View Article and Find Full Text PDF

Download full-text PDF

Source
http://dx.doi.org/10.1002/jcb.28458DOI Listing
February 2019

Cadmium effects on sperm morphology and semenogelin with relates to increased ROS in infertile smokers: An in vitro and in silico approach.

Reprod Biol 2018 Jun 3;18(2):189-197. Epub 2018 May 3.

School of Bio Science and Technology, Vellore Institute of Technology, Vellore, Tamil Nadu, India. Electronic address:

Smoking releases cadmium (Cd), the metal toxicant which causes an imbalance in reactive oxygen species level in seminal plasma. This imbalance is envisaged to impair the sperm DNA morphology and thereby result in male infertility. In order to correlate this association, we performed in vitro and in silico studies and evaluated the influence of reactive oxygen species imbalance on sperm morphology impairments due to smoking. The study included 76 infertile smokers, 72 infertile non-smokers, 68 fertile smokers and 74 fertile non-smokers (control). Semen samples were collected at regular intervals from all the subjects. Semen parameters were examined by computer assisted semen analysis, quantification of metal toxicant by atomic absorption spectrophotometer, assessment of antioxidants through enzymatic and non-enzymatic methods, diagnosis of reactive oxygen species by nitro blue tetrazolium method and Cd influence on sperm protein by in vitro and in silico methods. Our analysis revealed that the levels of cigarette toxicants in semen were high, accompanied by low levels of antioxidants in seminal plasma of infertile smoker subjects. In addition the investigation of Cd treated sperm cells through scanning electronic microscope showed the mid piece damage of spermatozoa. The dispersive X-ray analysis to identify the elemental composition further confirmed the presence of Cd. Finally, the in-silico analysis on semenogelin sequences revealed the D-H-D motif which represents a favourable binding site for Cd coordination. Our findings clearly indicated the influence of Cd on reactive oxygen species leading to impaired sperm morphology leading to male infertility.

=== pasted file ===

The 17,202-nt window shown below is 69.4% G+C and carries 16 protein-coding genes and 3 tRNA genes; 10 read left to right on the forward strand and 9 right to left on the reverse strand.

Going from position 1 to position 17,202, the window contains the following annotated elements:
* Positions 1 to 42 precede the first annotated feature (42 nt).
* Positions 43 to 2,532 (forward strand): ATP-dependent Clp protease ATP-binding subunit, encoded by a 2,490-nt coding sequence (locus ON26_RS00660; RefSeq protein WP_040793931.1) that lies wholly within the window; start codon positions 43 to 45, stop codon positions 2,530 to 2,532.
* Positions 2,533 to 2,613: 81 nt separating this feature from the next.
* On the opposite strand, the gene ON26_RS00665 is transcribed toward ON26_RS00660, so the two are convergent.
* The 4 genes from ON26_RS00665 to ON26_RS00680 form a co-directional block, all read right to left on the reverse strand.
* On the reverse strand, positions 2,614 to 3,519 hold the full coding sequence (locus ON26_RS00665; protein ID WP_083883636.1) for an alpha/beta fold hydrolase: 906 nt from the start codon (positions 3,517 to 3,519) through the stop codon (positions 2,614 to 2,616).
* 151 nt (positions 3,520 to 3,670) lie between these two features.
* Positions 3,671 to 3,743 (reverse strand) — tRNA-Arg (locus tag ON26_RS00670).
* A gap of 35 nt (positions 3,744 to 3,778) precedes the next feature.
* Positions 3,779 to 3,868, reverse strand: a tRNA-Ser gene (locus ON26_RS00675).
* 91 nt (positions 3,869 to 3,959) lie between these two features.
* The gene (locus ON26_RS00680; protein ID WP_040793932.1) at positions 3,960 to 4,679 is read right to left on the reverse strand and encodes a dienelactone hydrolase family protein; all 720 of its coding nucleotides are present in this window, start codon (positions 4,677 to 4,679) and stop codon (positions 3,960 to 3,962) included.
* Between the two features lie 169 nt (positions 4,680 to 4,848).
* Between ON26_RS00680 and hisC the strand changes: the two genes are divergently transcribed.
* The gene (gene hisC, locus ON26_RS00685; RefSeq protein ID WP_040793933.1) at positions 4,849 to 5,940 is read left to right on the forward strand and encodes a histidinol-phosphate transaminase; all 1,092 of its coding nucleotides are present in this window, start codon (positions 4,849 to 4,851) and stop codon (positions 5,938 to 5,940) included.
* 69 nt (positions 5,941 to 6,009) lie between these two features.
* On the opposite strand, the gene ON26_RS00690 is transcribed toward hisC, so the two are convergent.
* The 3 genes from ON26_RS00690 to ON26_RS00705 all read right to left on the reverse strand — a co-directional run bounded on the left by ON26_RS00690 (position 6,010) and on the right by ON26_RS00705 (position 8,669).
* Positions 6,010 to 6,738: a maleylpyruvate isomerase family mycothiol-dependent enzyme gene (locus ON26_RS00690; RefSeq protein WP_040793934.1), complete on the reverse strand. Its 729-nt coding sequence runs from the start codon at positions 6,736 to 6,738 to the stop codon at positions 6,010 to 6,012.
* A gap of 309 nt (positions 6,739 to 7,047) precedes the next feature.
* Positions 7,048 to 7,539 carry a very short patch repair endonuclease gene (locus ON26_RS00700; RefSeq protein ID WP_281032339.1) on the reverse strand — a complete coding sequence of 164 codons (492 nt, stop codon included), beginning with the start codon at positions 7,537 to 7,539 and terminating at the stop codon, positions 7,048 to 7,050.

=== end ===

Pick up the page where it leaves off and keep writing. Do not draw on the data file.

View Article and Find Full Text PDF

Download full-text PDF

Source
http://dx.doi.org/10.1016/j.repbio.2018.04.003DOI Listing
June 2018